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County's Top Student Journalists Honored

May 18, 2000|HOLLY J. WOLCOTT

An expose of widespread cheating and a story about a librarian who won $25,000 for doing good work were two of the winners announced Wednesday at a high school journalism awards ceremony at The Times' editorial office in Ventura.

Eight students from high schools throughout the county and a Thousand Oaks campus newspaper were recipients of the third annual Los Angeles Times Ventura County High School Journalism Awards.

"Believe in what you do and listen to the people you are writing about," Anna Gorman, the edition's education writer, said in a speech.

Gorman emphasized the importance of journalists' having passion, compassion and purpose.

Edition Editor Bill Overend awarded a $1,000 check to the representatives of The Lancer, Thousand Oaks High School's student newspaper, which was honored for overall excellence for a second consecutive year.

For the Record
Los Angeles Times Tuesday May 23, 2000 Ventura County Edition Metro Part B Page 4 Zones Desk 1 inches; 31 words Type of Material: Correction
School censorship--An article Thursday on The Times' Ventura County High School Journalism Awards contained incorrect information. The award for editorial writing was for an editorial on censorship at Rio Mesa High.

Nick Edwards of Adolfo Camarillo High School won first place for his feature story on cheating, "Cutting Corners: Taking the Easy Way Out," in the campus newspaper, The Stinger.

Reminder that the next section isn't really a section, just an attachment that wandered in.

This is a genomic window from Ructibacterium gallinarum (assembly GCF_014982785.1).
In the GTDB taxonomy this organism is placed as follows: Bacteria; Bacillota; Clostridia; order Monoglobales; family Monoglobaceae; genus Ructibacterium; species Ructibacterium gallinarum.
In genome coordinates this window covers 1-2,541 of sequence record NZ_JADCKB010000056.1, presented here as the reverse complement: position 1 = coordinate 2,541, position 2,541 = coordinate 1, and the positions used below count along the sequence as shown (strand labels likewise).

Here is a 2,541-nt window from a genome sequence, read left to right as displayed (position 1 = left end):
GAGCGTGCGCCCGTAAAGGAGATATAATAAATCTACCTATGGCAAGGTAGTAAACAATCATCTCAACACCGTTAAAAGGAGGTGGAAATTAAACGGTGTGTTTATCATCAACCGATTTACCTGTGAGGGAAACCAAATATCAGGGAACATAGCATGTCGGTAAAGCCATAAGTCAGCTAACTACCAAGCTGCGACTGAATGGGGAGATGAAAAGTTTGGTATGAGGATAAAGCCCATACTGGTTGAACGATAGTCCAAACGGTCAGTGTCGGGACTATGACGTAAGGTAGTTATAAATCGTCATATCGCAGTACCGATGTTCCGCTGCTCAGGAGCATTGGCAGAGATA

The story was a revealing look at a poll that showed 95% of Camarillo High's students "admitted to some sort of cheating, whether it was copying homework or looking at a peer's paper during a test."

Edwards also shared a first place award for editorial excellence with fellow staffers Mike Oliver and Scott Sundvall for an opinion piece about censorship by the school's administration.

Another Camarillo High winner was Anna Campbell, who took first-place honors in both feature and sports photography categories for her pictures of a student musical performance and of the school wrestling team.

Melissa Chandler won for her news story on Channel Islands High School librarian Barbara Simmons, who received an award from the Milken Foundation; and Yalda Afshar of Westlake High School snagged top honors in sports writing for her piece about the school's championship football team.

Camarillo High students also swept top honors for entertainment writing and cartooning.

Ryan Wemyss won for his illustrations relating to campus searches, and Chris Kuhlman won for a review of the Brad Pitt-Edward Norton movie "Fight Club."

The students received $250 as part of their award. More than 100 entries were received.

Three college students pursuing communications-based degrees also won scholarships, based on essays and recommendations.

Princess Banks and Monique Gaznick, students at UC Santa Barbara, each won $5,000 scholarships; and Oxnard College student Carlos Mora received $750.

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